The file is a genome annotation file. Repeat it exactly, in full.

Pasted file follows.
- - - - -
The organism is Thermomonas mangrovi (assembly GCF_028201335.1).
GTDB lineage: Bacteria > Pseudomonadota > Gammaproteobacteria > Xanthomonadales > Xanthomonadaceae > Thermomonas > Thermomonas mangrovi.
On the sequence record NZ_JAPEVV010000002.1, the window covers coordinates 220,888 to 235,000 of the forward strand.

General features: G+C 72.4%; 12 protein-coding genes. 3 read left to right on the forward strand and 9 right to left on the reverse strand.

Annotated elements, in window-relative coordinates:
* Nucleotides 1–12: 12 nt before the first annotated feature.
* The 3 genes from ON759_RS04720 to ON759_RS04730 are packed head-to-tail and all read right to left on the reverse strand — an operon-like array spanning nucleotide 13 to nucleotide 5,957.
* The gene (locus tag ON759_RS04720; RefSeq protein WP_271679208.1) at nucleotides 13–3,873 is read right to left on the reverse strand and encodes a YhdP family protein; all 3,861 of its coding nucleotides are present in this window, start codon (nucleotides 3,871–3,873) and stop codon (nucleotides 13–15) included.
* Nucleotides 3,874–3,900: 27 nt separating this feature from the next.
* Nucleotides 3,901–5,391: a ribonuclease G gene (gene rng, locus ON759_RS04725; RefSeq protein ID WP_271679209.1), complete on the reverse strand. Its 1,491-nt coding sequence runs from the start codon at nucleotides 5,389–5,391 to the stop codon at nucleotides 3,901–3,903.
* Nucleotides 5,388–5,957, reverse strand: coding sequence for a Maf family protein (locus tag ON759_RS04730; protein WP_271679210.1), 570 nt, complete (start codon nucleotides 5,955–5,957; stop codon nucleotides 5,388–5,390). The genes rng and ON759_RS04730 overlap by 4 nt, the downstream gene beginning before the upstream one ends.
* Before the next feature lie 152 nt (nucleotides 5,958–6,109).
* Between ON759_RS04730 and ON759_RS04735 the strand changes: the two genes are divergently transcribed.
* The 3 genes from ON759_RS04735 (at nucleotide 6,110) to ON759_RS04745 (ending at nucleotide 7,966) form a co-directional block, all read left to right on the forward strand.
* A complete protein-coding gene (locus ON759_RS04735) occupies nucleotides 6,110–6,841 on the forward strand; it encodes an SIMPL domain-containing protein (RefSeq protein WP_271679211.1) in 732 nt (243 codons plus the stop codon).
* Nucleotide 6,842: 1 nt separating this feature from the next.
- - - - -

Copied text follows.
The organism is Thermomonas mangrovi (assembly GCF_028201335.1).
GTDB lineage: Bacteria > Pseudomonadota > Gammaproteobacteria > Xanthomonadales > Xanthomonadaceae > Thermomonas > Thermomonas mangrovi.
On the sequence record NZ_JAPEVV010000002.1, the window covers coordinates 220,888 to 235,000 of the forward strand.

General features: G+C 72.4%; 12 protein-coding genes. 3 read left to right on the forward strand and 9 right to left on the reverse strand.

Annotated elements, in window-relative coordinates:
* Nucleotides 1–12: 12 nt before the first annotated feature.
* The 3 genes from ON759_RS04720 to ON759_RS04730 are packed head-to-tail and all read right to left on the reverse strand — an operon-like array spanning nucleotide 13 to nucleotide 5,957.
* The gene (locus tag ON759_RS04720; RefSeq protein WP_271679208.1) at nucleotides 13–3,873 is read right to left on the reverse strand and encodes a YhdP family protein; all 3,861 of its coding nucleotides are present in this window, start codon (nucleotides 3,871–3,873) and stop codon (nucleotides 13–15) included.
* Nucleotides 3,874–3,900: 27 nt separating this feature from the next.
* Nucleotides 3,901–5,391: a ribonuclease G gene (gene rng, locus ON759_RS04725; RefSeq protein ID WP_271679209.1), complete on the reverse strand. Its 1,491-nt coding sequence runs from the start codon at nucleotides 5,389–5,391 to the stop codon at nucleotides 3,901–3,903.
* Nucleotides 5,388–5,957, reverse strand: coding sequence for a Maf family protein (locus tag ON759_RS04730; protein WP_271679210.1), 570 nt, complete (start codon nucleotides 5,955–5,957; stop codon nucleotides 5,388–5,390). The genes rng and ON759_RS04730 overlap by 4 nt, the downstream gene beginning before the upstream one ends.
* Before the next feature lie 152 nt (nucleotides 5,958–6,109).
* Between ON759_RS04730 and ON759_RS04735 the strand changes: the two genes are divergently transcribed.
* The 3 genes from ON759_RS04735 (at nucleotide 6,110) to ON759_RS04745 (ending at nucleotide 7,966) form a co-directional block, all read left to right on the forward strand.
* A complete protein-coding gene (locus ON759_RS04735) occupies nucleotides 6,110–6,841 on the forward strand; it encodes an SIMPL domain-containing protein (RefSeq protein WP_271679211.1) in 732 nt (243 codons plus the stop codon).
* Nucleotide 6,842: 1 nt separating this feature from the next.